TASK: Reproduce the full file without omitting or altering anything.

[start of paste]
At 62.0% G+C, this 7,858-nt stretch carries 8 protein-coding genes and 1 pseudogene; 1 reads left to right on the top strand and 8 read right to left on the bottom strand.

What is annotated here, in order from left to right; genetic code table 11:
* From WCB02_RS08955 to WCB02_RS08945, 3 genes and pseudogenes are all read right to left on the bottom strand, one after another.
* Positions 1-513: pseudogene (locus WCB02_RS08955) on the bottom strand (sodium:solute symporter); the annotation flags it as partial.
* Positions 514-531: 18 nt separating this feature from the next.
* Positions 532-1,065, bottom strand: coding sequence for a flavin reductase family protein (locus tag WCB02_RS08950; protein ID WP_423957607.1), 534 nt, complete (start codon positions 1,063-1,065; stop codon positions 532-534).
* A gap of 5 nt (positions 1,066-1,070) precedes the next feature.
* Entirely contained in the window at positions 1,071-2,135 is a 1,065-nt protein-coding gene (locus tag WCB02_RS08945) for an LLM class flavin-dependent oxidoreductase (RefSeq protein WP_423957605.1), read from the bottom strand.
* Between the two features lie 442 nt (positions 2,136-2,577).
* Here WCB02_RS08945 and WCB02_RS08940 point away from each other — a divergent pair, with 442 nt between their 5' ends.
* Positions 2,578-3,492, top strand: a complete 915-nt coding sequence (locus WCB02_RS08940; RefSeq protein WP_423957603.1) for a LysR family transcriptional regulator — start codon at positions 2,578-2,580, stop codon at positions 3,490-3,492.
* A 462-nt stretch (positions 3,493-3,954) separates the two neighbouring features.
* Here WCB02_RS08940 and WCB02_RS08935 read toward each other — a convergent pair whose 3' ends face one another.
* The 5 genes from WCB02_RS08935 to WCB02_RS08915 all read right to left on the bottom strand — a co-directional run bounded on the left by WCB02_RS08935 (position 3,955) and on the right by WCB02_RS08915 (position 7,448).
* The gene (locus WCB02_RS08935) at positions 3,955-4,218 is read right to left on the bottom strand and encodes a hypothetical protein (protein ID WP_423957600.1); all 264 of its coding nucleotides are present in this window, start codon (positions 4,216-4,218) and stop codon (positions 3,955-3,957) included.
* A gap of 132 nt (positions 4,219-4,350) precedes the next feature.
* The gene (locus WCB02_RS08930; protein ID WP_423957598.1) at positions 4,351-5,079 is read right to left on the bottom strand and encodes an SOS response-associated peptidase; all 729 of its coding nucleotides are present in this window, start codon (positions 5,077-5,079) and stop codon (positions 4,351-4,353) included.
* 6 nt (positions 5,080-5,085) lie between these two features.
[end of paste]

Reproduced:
At 62.0% G+C, this 7,858-nt stretch carries 8 protein-coding genes and 1 pseudogene; 1 reads left to right on the top strand and 8 read right to left on the bottom strand.

What is annotated here, in order from left to right; genetic code table 11:
* From WCB02_RS08955 to WCB02_RS08945, 3 genes and pseudogenes are all read right to left on the bottom strand, one after another.
* Positions 1-513: pseudogene (locus WCB02_RS08955) on the bottom strand (sodium:solute symporter); the annotation flags it as partial.
* Positions 514-531: 18 nt separating this feature from the next.
* Positions 532-1,065, bottom strand: coding sequence for a flavin reductase family protein (locus tag WCB02_RS08950; protein ID WP_423957607.1), 534 nt, complete (start codon positions 1,063-1,065; stop codon positions 532-534).
* A gap of 5 nt (positions 1,066-1,070) precedes the next feature.
* Entirely contained in the window at positions 1,071-2,135 is a 1,065-nt protein-coding gene (locus tag WCB02_RS08945) for an LLM class flavin-dependent oxidoreductase (RefSeq protein WP_423957605.1), read from the bottom strand.
* Between the two features lie 442 nt (positions 2,136-2,577).
* Here WCB02_RS08945 and WCB02_RS08940 point away from each other — a divergent pair, with 442 nt between their 5' ends.
* Positions 2,578-3,492, top strand: a complete 915-nt coding sequence (locus WCB02_RS08940; RefSeq protein WP_423957603.1) for a LysR family transcriptional regulator — start codon at positions 2,578-2,580, stop codon at positions 3,490-3,492.
* A 462-nt stretch (positions 3,493-3,954) separates the two neighbouring features.
* Here WCB02_RS08940 and WCB02_RS08935 read toward each other — a convergent pair whose 3' ends face one another.
* The 5 genes from WCB02_RS08935 to WCB02_RS08915 all read right to left on the bottom strand — a co-directional run bounded on the left by WCB02_RS08935 (position 3,955) and on the right by WCB02_RS08915 (position 7,448).
* The gene (locus WCB02_RS08935) at positions 3,955-4,218 is read right to left on the bottom strand and encodes a hypothetical protein (protein ID WP_423957600.1); all 264 of its coding nucleotides are present in this window, start codon (positions 4,216-4,218) and stop codon (positions 3,955-3,957) included.
* A gap of 132 nt (positions 4,219-4,350) precedes the next feature.
* The gene (locus WCB02_RS08930; protein ID WP_423957598.1) at positions 4,351-5,079 is read right to left on the bottom strand and encodes an SOS response-associated peptidase; all 729 of its coding nucleotides are present in this window, start codon (positions 5,077-5,079) and stop codon (positions 4,351-4,353) included.
* 6 nt (positions 5,080-5,085) lie between these two features.